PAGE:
In the end, a hybrid workforce strategy made the most sense for us. Our national headquarters and centers of excellence would remain an integral part of our operations. For other offices, we considered whether there was a specific reason they were needed, or if employees could achieve the same productivity working remotely.


Using those principles, we decided that we would not reopen approximately 50% of our offices. These were generally our smaller operations, which meant that about 2,000 of our employees would permanently move to remote work.

Long-term benefits

Closing offices will have some economic benefits—but that was not the motivation. These savings will be invested into making our people more productive, whether they are at home or in the office.

This is about having a long-term view of the kind of company we want to be and using this moment to build it. From my perspective, there will be a number of key benefits from moving to this hybrid model, as well as a few pitfalls that we will need to be aware of.

First, this will open up new talent markets. Even with offices around the world, we were still limited on where we would hire people and how we could compete for talent. By normalizing remote work within the company, we’ll have access to a much broader and deeper talent pool.

And the difference will not just be geographic. I truly believe this gives us the opportunity to tackle a number of barriers that have hindered gender equity in the tech sector. Educating our children on technology, early in their development, is happening at scale. It also remains a well-reported fact that women have predominantly taken on the roles of caregivers at home or have not been able to move to a new location to pursue a job or promotion. If we can put in place the technology and systems to embrace flexible, remote work that takes the realities of personal and family circumstances into consideration, then we have an opportunity to smash gender inequity within our organizations.


This is also an opportunity for us to be more connected with our employees. I am a big believer in traveling to our offices and connecting with employees directly—it is a joy—but there had been obvious limitations to that approach. Surprisingly to me, over the past two months I have felt more connected with employees across the company, and my leadership team has been reporting the same thing. I now host a weekly 30-minute all-hands meeting, which has helped to explain the decisions we’ve made around COVID-19 and allowed me to hear employee concerns and respond to their questions in real time.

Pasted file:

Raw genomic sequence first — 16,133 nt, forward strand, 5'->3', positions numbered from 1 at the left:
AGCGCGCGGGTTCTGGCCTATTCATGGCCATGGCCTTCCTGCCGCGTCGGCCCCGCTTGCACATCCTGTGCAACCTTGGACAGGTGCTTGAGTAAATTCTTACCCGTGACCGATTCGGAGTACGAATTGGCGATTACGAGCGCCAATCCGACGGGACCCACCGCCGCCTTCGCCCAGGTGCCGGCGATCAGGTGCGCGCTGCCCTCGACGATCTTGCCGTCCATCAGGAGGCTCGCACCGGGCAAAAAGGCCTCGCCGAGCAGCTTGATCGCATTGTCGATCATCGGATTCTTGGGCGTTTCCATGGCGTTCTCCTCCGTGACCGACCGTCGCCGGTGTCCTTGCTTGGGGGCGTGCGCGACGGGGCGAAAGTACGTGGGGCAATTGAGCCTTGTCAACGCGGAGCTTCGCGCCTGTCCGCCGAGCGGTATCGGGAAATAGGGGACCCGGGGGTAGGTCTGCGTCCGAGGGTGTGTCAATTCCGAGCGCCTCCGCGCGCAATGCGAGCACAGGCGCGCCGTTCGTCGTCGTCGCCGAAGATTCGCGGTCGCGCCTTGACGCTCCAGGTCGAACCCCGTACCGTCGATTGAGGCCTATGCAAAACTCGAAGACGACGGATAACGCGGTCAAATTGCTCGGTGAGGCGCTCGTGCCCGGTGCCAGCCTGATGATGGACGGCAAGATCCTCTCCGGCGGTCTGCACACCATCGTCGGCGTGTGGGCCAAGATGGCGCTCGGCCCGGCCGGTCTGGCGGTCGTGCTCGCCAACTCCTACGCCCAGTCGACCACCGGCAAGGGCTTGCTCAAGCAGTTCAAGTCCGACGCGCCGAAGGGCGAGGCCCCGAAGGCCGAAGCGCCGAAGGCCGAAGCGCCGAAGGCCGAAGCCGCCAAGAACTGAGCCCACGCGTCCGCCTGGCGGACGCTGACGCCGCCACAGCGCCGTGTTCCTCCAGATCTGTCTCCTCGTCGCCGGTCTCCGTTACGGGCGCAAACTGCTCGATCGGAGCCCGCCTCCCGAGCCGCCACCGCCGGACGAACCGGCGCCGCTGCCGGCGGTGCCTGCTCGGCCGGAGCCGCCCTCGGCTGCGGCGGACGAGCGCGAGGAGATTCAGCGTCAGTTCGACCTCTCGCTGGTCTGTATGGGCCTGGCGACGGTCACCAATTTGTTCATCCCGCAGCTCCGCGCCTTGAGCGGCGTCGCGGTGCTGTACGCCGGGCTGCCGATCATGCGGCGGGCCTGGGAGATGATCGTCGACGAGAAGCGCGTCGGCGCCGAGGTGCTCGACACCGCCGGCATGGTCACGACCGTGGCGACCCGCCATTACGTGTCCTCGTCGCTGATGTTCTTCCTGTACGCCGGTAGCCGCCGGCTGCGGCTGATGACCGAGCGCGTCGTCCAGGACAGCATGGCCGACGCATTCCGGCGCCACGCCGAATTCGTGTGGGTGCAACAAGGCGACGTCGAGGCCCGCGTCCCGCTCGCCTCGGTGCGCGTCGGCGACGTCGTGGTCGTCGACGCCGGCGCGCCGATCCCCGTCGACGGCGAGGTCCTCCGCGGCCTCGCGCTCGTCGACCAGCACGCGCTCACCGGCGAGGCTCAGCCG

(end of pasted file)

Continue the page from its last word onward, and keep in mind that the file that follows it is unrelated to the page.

As we implement this plan, there are a number of things we will need to keep in mind. First among these are the different living situations and digital access that our employees have around the world. Our corporate systems have proven to be incredibly effective, but we know that some employees have adjusted to remote work better than others. A significant difference is the tools they have and the quality of their personal internet connection. For us to make remote working successful in the long term, we will need to eliminate that divide and help all our employees be digitally enabled and productive.

We will also need to evolve our methods for innovation and development for hybrid work. When I started as an engineer, the waterfall method was the preferred style of engineering. This was reinvented into the agile model. Now, we need to further evolve that method to embrace a hybrid workforce. I think that this will be a federated model, where employees will come into the regional centers to collaborate on occasion, and where we will have digital tools, such as virtual whiteboards and meeting rooms, with smaller, more containerized, independent deliverables. Give me an API, and I can move the world.

Just the beginning

We are not yet through the COVID-19 crisis, and realistically we know there is still a long way to go. The phrase “new normal” doesn’t really capture it. We will get to the other side, and when we do, we need to reshape how we work, how we innovate, and how we communicate. I’m calling it the new equilibrium.

I would encourage leaders not to miss the moment. Reconsider your office footprint. Invest in your digital systems. Trust your people and embrace new ways of working. This is a once-in-a-generation moment to address the equity, flexibility, and design of our organizations.


For us, this means evolving into a hybrid work company, normalizing remote work within our organization, and taking the long view on how we can reinvent innovation, talent attraction, equity, and communication with our employees. I’m excited to have started this exploration.

Mark J. Barrenechea is the CEO and CTO of OpenText.